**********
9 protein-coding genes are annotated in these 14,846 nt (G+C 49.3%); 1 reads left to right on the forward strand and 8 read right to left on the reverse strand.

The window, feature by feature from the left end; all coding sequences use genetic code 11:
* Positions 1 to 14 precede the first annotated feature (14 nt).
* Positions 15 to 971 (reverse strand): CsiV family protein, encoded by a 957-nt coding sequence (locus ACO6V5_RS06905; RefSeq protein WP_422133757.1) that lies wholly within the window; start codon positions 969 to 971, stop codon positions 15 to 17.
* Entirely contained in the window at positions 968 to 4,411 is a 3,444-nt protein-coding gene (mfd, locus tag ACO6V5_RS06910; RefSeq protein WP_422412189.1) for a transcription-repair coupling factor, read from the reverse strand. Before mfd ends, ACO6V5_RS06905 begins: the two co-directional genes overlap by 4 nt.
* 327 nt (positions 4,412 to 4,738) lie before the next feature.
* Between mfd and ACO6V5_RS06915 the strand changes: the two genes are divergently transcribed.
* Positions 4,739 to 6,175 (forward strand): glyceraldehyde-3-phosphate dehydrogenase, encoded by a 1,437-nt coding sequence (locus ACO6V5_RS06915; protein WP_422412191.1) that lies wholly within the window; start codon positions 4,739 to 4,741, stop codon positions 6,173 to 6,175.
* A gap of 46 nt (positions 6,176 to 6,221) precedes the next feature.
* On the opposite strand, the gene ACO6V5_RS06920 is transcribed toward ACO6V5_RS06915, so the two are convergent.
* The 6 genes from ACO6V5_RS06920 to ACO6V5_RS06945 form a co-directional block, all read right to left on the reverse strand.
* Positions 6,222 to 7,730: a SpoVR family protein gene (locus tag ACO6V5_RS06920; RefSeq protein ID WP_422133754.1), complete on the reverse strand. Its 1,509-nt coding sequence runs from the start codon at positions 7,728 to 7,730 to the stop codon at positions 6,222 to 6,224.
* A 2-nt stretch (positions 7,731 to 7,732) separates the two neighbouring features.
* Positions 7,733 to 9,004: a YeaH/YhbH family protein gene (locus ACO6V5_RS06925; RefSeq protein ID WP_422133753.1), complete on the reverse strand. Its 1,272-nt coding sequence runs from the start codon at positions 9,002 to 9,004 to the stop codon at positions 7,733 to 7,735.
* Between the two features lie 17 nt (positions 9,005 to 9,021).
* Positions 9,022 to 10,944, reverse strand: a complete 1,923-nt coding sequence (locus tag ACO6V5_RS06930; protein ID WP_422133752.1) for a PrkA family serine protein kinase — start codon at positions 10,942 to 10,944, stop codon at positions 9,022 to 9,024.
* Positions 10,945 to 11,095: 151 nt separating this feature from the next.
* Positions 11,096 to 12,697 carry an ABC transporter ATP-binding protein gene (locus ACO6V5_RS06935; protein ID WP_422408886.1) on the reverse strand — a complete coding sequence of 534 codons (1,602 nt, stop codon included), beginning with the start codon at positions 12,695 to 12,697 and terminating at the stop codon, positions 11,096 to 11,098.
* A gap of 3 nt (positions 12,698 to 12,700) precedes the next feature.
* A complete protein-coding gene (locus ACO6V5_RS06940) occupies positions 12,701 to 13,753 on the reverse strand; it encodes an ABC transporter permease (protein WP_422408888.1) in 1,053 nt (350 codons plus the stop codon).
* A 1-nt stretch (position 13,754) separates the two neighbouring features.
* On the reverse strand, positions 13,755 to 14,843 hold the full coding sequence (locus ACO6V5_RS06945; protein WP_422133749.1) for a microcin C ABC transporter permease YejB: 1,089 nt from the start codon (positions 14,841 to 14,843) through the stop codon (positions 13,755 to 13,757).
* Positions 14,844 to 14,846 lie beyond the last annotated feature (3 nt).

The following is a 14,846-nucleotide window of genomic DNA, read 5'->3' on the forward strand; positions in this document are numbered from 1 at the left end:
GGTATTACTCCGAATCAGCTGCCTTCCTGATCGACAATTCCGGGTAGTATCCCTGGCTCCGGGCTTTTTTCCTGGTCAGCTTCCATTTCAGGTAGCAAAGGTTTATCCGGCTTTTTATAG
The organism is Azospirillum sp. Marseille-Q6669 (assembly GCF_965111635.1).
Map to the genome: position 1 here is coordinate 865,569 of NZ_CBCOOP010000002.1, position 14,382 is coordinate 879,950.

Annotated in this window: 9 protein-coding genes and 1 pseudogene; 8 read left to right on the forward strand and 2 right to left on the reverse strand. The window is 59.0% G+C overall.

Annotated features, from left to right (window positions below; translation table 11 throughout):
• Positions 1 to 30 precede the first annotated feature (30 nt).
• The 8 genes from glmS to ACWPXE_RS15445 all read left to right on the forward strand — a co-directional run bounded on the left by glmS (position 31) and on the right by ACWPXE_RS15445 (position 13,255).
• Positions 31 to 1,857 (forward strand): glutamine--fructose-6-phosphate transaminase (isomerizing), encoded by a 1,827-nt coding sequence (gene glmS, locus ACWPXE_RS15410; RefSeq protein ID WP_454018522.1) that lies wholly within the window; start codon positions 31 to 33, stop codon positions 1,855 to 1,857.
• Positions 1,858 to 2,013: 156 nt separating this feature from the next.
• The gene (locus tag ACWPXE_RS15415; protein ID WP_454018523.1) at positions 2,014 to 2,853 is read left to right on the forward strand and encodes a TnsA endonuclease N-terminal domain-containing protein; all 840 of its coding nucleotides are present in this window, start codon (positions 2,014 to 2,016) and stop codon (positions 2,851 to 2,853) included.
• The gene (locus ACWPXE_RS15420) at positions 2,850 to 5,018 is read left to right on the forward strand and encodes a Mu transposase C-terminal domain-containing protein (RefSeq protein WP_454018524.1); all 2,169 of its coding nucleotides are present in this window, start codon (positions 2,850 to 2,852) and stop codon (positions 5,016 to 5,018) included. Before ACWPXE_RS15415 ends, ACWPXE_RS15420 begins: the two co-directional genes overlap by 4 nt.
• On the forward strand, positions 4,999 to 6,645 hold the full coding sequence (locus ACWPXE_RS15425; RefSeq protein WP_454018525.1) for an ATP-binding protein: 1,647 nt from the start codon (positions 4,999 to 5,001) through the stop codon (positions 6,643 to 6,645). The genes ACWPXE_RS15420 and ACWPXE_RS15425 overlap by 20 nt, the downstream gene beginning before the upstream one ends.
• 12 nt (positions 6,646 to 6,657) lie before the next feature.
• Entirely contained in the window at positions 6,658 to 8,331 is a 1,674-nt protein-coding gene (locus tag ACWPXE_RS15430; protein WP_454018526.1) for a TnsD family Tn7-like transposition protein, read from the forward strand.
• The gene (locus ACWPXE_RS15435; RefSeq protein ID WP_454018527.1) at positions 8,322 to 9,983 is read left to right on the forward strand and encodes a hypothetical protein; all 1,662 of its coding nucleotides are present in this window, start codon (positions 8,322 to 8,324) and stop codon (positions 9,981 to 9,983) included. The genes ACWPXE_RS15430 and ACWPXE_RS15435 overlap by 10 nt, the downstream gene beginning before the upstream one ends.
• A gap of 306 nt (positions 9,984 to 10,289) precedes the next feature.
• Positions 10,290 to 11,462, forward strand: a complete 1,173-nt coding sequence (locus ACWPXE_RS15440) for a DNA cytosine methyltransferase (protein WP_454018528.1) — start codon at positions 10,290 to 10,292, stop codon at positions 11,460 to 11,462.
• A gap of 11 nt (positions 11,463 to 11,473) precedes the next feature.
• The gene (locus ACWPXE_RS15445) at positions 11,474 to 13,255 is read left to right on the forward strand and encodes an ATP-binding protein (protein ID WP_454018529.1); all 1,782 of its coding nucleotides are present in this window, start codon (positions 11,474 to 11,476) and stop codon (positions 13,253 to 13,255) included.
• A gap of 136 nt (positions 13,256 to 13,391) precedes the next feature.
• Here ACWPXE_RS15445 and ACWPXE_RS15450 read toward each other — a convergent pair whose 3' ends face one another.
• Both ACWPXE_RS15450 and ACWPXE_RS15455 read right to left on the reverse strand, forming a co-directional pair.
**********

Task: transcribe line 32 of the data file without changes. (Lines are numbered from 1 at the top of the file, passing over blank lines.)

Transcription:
• Positions 31 to 1,857 (forward strand): glutamine--fructose-6-phosphate transaminase (isomerizing), encoded by a 1,827-nt coding sequence (gene glmS, locus ACWPXE_RS15410; RefSeq protein ID WP_454018522.1) that lies wholly within the window; start codon positions 31 to 33, stop codon positions 1,855 to 1,857.